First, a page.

Sometimes dependency inversion does not give full flexibility. The abstract factory pattern may then prove to be useful when building maintainable software. At least it allowed me to keep my single threaded persistence fake for testing in an environment that otherwise required multithreaded transactions... and this is how...

I recently wrote a post about how I use dependency inversion and fakes to write better code. However, that solution does not work in a multithreaded environment that requires multiple persistence operations for each request. This article is a follow up article that aims to solve above stated problem.

The Problem

For a while I have defined an interface to inverse dependencies on the persistence layer. The basic idea is an interface defines method that can be used to communicate with a persistence layer and that the actual persistence layer can be substituted without effecting the rest of the application. This has been a successful strategy for a  long time, but new requirements on the system has forced me to redesign the whole concept.

The problem is that I want the flexibility the above solution gives me but in a complex multithreaded environment where multiple persistence operations can be executed in a all or nothing manner. To complicate things further, there is no guarantee that the same thread will execute all persistence operations.

The obvious solution to multiple persistence requests is to use ACID transactions. However, transactions require some sort of initialisation to create a context on which the operations are performed before they are committed. Adding transaction specific operations to the persistence interface would force all implementations of the persistence layer to implement transactions, event those implementations which do not support transactions, such as the in-memory fakes used in development and testing.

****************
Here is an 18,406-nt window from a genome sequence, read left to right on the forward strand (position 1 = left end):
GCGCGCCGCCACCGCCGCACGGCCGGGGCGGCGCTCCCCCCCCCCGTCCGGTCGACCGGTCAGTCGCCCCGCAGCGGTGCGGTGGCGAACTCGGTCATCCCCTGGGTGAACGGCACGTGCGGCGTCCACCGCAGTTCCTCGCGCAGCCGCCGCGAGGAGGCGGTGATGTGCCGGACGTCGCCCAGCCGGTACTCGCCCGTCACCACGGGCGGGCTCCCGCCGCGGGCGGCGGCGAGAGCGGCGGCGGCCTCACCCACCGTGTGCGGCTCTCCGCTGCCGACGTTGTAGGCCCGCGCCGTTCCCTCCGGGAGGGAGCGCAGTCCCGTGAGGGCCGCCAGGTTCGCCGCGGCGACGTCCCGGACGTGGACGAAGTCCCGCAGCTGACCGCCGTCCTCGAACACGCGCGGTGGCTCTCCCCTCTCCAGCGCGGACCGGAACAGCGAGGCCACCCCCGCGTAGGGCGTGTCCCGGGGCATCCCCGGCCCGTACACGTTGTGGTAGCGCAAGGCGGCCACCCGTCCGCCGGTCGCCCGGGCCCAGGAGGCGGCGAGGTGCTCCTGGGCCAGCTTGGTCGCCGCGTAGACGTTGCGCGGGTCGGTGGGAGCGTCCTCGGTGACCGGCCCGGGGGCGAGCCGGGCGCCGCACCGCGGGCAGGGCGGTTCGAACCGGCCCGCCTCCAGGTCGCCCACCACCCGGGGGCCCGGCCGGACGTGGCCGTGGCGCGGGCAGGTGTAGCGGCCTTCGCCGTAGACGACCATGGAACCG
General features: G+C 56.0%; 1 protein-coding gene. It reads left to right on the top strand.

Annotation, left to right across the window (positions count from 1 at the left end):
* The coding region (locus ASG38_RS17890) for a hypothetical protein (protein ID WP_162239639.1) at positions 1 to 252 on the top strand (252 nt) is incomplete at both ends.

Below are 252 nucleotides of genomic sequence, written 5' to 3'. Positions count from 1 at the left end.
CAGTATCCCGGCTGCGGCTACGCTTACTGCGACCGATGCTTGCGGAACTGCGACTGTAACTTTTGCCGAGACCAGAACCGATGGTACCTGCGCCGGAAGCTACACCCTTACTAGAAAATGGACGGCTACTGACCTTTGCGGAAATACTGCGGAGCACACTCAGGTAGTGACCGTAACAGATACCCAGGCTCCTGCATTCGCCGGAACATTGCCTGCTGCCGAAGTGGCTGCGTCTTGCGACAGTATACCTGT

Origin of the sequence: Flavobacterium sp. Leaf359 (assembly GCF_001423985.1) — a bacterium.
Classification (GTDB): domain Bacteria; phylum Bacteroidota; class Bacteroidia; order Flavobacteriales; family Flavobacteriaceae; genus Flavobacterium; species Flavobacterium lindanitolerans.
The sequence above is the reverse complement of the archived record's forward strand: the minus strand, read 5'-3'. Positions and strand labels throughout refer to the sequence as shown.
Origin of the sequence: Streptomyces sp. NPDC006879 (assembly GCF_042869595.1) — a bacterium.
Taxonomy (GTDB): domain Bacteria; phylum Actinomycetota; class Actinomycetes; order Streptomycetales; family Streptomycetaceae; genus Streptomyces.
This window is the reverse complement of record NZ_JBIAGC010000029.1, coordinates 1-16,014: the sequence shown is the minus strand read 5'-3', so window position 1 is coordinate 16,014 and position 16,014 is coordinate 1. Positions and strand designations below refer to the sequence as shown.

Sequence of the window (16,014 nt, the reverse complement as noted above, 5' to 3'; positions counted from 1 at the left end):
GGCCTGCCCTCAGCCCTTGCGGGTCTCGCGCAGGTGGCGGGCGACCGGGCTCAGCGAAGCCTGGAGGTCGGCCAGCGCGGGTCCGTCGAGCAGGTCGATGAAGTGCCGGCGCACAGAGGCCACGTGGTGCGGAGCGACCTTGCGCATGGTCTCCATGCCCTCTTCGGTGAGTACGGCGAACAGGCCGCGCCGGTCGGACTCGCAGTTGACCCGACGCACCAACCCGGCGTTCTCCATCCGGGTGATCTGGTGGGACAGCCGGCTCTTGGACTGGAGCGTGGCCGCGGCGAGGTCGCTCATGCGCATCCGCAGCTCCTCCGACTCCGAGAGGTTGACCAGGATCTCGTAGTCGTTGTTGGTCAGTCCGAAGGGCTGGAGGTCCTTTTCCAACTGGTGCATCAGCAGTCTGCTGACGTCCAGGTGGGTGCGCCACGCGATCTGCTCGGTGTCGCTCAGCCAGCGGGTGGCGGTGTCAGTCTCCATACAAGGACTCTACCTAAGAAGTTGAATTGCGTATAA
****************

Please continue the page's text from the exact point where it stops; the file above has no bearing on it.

Even though, transactions has some problems the other alternative of a two phase commit is even worse, since it would require custom implementation of commits and rollbacks that you get for free with transactions.

The Solution

The solution is to define an Abstract Factory that generates short lived objects on which multiple persistence operations can be executed. These objects will capsulate any transaction specific context so that only the persistence operations visible to the owner of the object. The operations can then be performed on the object and  automatically committed when the object destructed (if you are using a language that does not support destructors, such as JavaScript, you may define a commit function in your interface which can be called after the last operation).

A more detailed explanation follows below together with a schematic sketch that can be found in figure 1, where Service is the part of the application responsible for handling business logic.

Figure 1. Creating Persistors with an Abstract Factory

The Persistor